When former Outside Online Editor Megan Miller told me this past spring she was working on a new adventure fitness app called Teemo, I was curious. How would it work? Who would use it? How easy would it be? She revealed the app a couple of weeks ago and I've had a bit of time to play around with it.
I signed up for Teemo by logging in via Facebook—the only way to try it right now. I picked an adventure to climb Everest. There are currently 10 adventures, from chasing down a jewel thief to sailing the Caribbean to running in the desert. Each adventure is divided up into steps. You get a message about what's just happened—i.e. your yaks are tired and you need to haul your own gear—and then an exercise that takes you to the next level. There are 105 total exercises and all of them can be done anywhere—each one requires no weights or extra equipment of any sort. Each exercise features a quick video tutorial that's easy to follow and starts with a timed session, so you can go at your own pace.
Obviously, the exercises you do are a far cry from what you would need to do for a real Everest climb. But if you're looking for a simple-to-follow fitness routine that satisfies an an adventure craving while stuck in a hotel room or waiting for a delayed flight in an airport, Teemo is probably right up your alley.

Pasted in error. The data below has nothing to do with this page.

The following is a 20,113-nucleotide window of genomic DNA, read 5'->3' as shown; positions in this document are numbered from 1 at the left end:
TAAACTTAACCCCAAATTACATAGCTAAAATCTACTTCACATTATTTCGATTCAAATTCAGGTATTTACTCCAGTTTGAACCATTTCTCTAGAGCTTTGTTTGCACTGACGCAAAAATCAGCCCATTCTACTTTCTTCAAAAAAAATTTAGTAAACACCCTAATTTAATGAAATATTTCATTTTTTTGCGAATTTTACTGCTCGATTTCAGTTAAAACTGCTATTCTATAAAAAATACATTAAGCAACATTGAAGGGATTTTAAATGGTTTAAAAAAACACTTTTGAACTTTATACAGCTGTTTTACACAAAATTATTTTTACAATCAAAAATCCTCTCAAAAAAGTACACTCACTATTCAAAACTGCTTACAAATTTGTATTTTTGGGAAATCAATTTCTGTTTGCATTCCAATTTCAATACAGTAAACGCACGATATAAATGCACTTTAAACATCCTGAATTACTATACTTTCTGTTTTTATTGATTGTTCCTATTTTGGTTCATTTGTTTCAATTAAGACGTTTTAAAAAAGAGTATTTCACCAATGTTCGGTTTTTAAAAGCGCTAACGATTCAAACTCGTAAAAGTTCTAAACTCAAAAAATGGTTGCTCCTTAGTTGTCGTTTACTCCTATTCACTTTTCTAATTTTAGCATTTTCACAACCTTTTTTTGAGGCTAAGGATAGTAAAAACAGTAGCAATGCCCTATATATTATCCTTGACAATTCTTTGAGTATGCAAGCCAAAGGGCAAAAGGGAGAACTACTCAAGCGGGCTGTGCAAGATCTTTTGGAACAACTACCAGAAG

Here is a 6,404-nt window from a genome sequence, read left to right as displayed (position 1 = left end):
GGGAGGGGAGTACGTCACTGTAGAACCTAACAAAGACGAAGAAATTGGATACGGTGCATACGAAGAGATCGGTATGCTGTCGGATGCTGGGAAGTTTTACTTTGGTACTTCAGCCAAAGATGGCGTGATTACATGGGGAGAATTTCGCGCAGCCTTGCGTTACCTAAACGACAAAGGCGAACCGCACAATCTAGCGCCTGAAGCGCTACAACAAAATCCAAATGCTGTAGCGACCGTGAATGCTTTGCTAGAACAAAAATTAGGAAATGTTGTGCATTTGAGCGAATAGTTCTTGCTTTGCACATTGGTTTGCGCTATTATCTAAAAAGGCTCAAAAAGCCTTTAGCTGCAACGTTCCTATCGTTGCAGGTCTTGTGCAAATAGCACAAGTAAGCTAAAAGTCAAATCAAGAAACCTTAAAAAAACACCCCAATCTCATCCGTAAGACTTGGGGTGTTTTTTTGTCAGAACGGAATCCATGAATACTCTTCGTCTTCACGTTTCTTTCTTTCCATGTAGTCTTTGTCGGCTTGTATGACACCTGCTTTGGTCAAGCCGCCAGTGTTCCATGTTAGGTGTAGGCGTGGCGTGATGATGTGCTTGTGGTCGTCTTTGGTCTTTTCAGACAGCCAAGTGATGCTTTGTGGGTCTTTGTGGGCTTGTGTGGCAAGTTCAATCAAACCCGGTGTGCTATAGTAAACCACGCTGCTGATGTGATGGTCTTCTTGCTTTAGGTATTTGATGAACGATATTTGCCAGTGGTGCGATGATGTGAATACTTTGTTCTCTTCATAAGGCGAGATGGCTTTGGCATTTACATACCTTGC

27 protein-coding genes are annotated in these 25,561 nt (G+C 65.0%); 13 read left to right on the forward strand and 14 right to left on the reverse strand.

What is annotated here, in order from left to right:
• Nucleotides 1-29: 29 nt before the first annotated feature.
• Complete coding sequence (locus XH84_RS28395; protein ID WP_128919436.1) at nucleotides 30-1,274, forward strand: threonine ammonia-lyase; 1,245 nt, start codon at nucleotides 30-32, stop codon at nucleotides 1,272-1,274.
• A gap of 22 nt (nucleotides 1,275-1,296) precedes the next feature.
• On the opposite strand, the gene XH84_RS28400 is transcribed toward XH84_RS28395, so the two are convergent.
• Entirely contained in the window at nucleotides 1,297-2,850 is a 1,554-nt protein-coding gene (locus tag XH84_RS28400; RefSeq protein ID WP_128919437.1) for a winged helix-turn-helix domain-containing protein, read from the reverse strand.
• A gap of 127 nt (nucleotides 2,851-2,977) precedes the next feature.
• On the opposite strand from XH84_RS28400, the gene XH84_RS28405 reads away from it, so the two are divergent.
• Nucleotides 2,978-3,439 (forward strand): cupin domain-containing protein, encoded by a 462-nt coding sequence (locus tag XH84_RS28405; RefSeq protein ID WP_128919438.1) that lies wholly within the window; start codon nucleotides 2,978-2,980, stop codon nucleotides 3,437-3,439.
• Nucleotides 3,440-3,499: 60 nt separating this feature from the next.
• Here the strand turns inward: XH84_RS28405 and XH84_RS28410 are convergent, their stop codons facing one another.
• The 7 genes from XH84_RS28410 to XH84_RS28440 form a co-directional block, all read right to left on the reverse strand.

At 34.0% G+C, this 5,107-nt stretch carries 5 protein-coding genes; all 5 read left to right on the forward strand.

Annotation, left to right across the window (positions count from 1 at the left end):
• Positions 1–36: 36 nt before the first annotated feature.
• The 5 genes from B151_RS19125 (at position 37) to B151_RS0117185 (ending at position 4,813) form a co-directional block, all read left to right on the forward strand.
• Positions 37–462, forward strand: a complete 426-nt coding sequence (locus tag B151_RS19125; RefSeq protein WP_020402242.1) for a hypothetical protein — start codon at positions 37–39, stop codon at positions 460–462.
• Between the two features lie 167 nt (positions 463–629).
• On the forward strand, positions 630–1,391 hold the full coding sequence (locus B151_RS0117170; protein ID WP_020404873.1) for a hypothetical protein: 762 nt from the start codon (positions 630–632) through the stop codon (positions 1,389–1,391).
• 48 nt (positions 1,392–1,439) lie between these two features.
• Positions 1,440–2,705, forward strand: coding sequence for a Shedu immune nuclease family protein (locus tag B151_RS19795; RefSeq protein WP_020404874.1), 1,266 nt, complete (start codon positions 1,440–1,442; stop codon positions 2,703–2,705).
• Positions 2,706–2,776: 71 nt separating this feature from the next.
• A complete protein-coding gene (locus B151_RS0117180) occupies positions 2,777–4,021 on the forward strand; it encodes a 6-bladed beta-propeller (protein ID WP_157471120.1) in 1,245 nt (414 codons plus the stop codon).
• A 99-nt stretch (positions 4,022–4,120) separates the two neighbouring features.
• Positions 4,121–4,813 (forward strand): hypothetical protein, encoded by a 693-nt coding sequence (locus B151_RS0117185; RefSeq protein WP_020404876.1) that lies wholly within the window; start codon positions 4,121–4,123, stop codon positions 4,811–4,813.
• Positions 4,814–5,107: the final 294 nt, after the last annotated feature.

"What we noticed is that everything currently on the market aims for either people with a medical need (obesity, diabetes, etc.) or for athletes who want to improve their performance," says Miller. "We thought it would be interesting to aim for the average person who needs a little extra help fitting exercise into their day. The complete concept for Teemo evolved over time, based on my interests in adventure travel and interval training."
The app is available for free for a limited time. For more, check out GoTeemo.com. The app is available for iPhone and iPad, but not Droid—yet. It's one of a many developments in the works for the app.
"Soon we're adding a feature that lets you check in your friends like Foursquare, so that people playing together in the same location can all get credit in the stats for their achievements," says Miller.